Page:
The NGSS (Next Generation Science Standards) will be released on Wednesday, January 9th. Just to be clear, this is not the same as the Common Core Literacy in Science Standards, nor is this a federally funded initiative. States can choose whether or not they are going to adapt the NGSS- though I know that my state of MA is planning on incorporating it by 2016, and I do think that most states will also choose to adopt them.
I had the opportunity to work with some teachers at my school and to review the rough draft of the NGSS and make suggestions and submit our suggestions online. There was a LOT of submitting to do.
The online survey that was used was very helpful- but long and tedious. Every proposed standard had many different elements to it, which makes sense, because the purpose is to get as specific feedback and constructive criticism. The survey was based on a scale of 1-5 for some questions, and for others we would simply type the answer. Questions such as do you think that the proposed standard is relevant. Secondly, do you think that the standard is easy to read? Which sadly, most of them were NOT easy to read. As a team we made a point that the standards should be easy to read for educators, students, and parents. Why use such fancy language? Who are you trying to impress? I wish I had saved an example, but I never thought I’d be writing a blog post about it! They were sometimes even choppy- as if they copied and pasted about 4 different peoples ideas of how the standards should be stated into one. Also, I am all for high vocabulary, but don’t word it so that it takes a science teacher more than one time to really grasp what it is saying. There is a lot of work to do.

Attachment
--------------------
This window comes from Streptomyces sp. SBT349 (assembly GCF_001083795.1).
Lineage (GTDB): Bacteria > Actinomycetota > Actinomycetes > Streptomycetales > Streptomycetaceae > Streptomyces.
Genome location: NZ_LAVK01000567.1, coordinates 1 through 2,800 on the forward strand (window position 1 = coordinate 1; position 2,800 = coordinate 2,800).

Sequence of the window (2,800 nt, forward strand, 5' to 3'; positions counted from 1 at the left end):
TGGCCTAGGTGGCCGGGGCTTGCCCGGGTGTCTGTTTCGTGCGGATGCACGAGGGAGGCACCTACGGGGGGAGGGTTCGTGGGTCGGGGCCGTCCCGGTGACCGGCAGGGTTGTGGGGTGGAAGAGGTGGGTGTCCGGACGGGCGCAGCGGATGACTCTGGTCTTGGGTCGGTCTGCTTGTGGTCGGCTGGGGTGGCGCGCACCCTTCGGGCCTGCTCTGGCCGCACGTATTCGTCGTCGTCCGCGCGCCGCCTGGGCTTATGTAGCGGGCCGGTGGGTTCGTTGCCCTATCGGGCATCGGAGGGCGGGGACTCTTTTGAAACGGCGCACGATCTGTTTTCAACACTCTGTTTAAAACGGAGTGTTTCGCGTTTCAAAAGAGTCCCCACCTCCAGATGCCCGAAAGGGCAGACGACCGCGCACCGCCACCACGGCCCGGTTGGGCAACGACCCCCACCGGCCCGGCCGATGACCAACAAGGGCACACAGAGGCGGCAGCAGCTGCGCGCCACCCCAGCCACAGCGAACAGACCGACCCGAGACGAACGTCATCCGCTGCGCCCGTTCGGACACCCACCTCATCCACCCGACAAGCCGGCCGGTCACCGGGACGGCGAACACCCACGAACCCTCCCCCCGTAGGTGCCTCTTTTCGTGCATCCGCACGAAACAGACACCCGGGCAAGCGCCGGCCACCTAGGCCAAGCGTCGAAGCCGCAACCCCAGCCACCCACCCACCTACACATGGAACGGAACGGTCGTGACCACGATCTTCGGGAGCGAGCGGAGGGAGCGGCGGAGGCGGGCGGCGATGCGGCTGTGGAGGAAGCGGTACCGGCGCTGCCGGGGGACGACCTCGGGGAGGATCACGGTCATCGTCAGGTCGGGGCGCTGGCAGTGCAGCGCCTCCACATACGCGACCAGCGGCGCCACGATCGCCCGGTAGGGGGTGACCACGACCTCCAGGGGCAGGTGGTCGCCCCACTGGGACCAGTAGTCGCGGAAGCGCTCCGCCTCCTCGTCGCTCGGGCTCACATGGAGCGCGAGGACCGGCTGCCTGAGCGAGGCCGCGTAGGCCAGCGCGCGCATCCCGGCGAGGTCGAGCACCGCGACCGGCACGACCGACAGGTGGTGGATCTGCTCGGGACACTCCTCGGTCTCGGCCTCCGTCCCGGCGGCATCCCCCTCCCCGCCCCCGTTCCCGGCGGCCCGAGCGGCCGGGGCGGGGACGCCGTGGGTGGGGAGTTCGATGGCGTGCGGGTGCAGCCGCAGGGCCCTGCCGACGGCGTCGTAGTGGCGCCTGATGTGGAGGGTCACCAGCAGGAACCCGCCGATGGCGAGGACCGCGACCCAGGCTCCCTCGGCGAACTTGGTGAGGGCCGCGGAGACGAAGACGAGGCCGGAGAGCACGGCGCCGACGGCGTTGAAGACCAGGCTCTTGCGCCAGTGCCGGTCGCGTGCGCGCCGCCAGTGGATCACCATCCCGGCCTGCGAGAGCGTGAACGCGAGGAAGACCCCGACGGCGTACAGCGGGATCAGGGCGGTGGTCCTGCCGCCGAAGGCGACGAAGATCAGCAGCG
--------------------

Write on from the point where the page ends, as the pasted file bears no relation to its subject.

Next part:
I think that most of the standards were relevant, but only about 80% of them. There were some about the parts of the brain and the nervous system… in detail. I think that we cram too much into our 180 days of biology (in MA at least), so maybe that is shaping my view, but I do not think that a common biology class should be covering the nervous system in detail. That was only one example- and the only one that really stuck out in my mind. The MA standards currently require 11 body systems to be taught… on top of biochemistry, cells, cell division, cell processes (photosynthesis, cell respiration), genetics, evolution, ecology, population genetics and classification. It might not sound like much, but it is. The perfect situation in my humble opinion? Everything I mentioned above minus the body systems. I LOVE teaching anatomy but it’s too much for my bio kids! At the end of the year what do they remember? There is barely any time to soak it all in- we are moving so fast to get through so much.
I actually stumbled across this PDF from the NGSS website pertaining to the May feedback: Responses to the May Public Draft
I teach in MA, and yes, we do have high standards but our kids do better than other states, so we must be doing something right. I just wish it wasn’t so much! If we do have to teach more subjects, I wish that our schools could somehow split Biology into a Bio I and II.
I was told that a high school science textbook in Japan is a third the size of an average U.S. science textbook. I have not been able to test whether or not this is true, but it would make sense. I know that my students only use about one-third of what is offered in their textbook. We don’t cover nutrition, the embryonic cycle, plant life, nor do we go into great detail about protists, bacteria or the phyla of the animal kingdom. We offer classes to upper classmen that do, but there simply is not enough time or energy to cover it in sophomore biology.
So, my questions for you are:
Do you feel like you are covering too much material or not enough?
Does your school split the biology class?
What types of standards would you like to see in the Common Core Science Standards?